Having been raised in an environment where I often felt like “the other” and the outsider (when very small I once spent a summer nosing about the house, searching for the birth-certificate which I was sure would prove I was adopted, or had been left at the doorstep) I can picture Obama as a child, doing what children do – wondering about love, about the mother who dropped him off with her parents to go live her life, flinching in confusion when the woman who hugged him and sacrificed for him said something about black people that, while wholly unconnected to him, still stung, still made him aware he was different from her. Perhaps on a soft Kansas night he would sit at a window and dream glamorous dreams of his father – the exotic man from Kenya – who would come back and love him and make him feel whole instead of splintered.

Looking at Obama that way, one can understand how he became so attached to Wright, an educated black man with authority and power (you might call Wright the “president” of his church) a man who, one-on-one and beyond the firey rhetoric of his pulpit, had a great deal of personal charm and warmth, and held an Afrocentric world view that connected with the imagined Kenyan father.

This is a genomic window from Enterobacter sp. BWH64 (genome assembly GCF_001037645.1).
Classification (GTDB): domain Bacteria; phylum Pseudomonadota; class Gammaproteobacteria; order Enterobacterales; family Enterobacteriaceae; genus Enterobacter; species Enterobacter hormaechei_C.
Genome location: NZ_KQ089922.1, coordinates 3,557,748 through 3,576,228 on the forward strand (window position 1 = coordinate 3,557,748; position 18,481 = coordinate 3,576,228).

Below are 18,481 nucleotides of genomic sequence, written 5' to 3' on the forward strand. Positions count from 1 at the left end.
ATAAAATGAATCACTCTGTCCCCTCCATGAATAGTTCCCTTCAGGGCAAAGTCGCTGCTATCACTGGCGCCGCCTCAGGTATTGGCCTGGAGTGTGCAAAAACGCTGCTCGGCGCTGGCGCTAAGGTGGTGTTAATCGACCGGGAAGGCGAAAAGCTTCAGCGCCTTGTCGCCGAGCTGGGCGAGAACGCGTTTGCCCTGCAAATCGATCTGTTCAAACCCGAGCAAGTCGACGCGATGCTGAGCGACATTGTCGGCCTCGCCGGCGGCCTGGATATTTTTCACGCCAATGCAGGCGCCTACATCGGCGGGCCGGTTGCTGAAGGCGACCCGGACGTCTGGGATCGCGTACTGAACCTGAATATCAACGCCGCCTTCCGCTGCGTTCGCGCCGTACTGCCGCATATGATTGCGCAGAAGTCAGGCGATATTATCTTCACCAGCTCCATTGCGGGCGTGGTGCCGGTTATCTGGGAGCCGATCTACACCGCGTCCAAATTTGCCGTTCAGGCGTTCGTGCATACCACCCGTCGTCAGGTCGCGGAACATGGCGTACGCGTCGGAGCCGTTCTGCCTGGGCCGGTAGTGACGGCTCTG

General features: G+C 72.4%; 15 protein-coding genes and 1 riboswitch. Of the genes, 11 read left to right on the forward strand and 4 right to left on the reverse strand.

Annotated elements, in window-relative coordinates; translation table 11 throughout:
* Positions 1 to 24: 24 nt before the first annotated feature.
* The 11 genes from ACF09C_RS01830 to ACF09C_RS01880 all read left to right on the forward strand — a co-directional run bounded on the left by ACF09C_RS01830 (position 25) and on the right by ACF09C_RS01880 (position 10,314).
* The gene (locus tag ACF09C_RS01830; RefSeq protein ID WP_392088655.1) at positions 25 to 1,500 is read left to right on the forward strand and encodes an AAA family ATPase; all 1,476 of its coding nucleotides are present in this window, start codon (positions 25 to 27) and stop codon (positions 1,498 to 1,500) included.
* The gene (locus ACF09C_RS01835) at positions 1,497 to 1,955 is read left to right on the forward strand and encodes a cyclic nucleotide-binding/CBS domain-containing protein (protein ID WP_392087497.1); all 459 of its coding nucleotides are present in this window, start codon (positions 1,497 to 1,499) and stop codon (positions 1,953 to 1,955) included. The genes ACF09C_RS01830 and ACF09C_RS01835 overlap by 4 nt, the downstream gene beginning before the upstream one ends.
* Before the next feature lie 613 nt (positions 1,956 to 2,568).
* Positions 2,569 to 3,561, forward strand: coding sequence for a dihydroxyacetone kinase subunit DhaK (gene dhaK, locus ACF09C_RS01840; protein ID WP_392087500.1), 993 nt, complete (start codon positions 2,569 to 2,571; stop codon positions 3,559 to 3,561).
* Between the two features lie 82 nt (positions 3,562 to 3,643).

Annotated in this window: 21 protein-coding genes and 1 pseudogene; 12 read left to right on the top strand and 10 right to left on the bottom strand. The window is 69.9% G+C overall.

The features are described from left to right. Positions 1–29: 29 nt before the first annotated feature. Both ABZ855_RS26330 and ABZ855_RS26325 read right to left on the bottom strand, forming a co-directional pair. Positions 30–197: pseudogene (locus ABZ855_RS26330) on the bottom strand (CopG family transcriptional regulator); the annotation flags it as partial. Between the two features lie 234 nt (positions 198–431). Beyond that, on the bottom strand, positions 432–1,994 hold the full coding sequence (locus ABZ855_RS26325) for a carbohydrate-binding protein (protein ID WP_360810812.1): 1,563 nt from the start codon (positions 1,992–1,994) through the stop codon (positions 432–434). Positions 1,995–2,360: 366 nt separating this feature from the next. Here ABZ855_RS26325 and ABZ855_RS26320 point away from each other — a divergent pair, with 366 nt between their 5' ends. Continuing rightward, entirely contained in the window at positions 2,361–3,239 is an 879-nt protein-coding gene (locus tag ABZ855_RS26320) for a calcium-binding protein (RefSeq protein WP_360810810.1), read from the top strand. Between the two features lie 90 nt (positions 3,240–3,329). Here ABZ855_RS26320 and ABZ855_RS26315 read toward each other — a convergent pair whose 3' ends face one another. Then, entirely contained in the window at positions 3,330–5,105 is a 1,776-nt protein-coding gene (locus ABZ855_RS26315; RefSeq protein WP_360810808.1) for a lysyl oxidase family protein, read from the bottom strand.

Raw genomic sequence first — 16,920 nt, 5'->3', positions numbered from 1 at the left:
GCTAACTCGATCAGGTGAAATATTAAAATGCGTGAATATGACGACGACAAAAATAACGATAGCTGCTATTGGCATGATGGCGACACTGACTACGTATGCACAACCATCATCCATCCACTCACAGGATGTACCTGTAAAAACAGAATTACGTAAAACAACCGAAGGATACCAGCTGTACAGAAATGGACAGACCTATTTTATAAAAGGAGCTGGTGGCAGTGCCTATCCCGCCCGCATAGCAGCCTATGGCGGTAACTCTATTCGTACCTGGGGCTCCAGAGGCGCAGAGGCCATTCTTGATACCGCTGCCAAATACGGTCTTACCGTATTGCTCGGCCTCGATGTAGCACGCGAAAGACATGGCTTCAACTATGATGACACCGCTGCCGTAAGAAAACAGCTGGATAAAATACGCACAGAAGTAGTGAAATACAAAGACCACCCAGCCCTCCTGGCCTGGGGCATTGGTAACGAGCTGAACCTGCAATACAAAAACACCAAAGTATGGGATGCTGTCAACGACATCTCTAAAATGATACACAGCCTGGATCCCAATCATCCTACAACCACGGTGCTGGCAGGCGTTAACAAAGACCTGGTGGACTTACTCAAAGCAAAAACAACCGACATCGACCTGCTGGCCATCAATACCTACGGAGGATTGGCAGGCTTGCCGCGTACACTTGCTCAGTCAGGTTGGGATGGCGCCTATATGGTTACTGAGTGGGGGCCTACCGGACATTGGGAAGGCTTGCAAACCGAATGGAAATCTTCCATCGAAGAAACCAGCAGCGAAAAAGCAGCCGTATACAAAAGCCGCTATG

I would imagine that for Obama, such a man would offer an irresistible sense of homecoming. He offered something unambiguous, which must have been refreshing after the white grandmother offered confusion, and he was a father-substitute, besides. Obama could love him, and be loved black, and if the white part of him was challenged by the sermons, well, his white mother left him; his white grandmother confused him, so maybe they (and he) needed that challenge.

This is an excellent commentary on the speech, and I recommend that you click over to read it all. (Also be sure to read the entire speech, which can be found here.)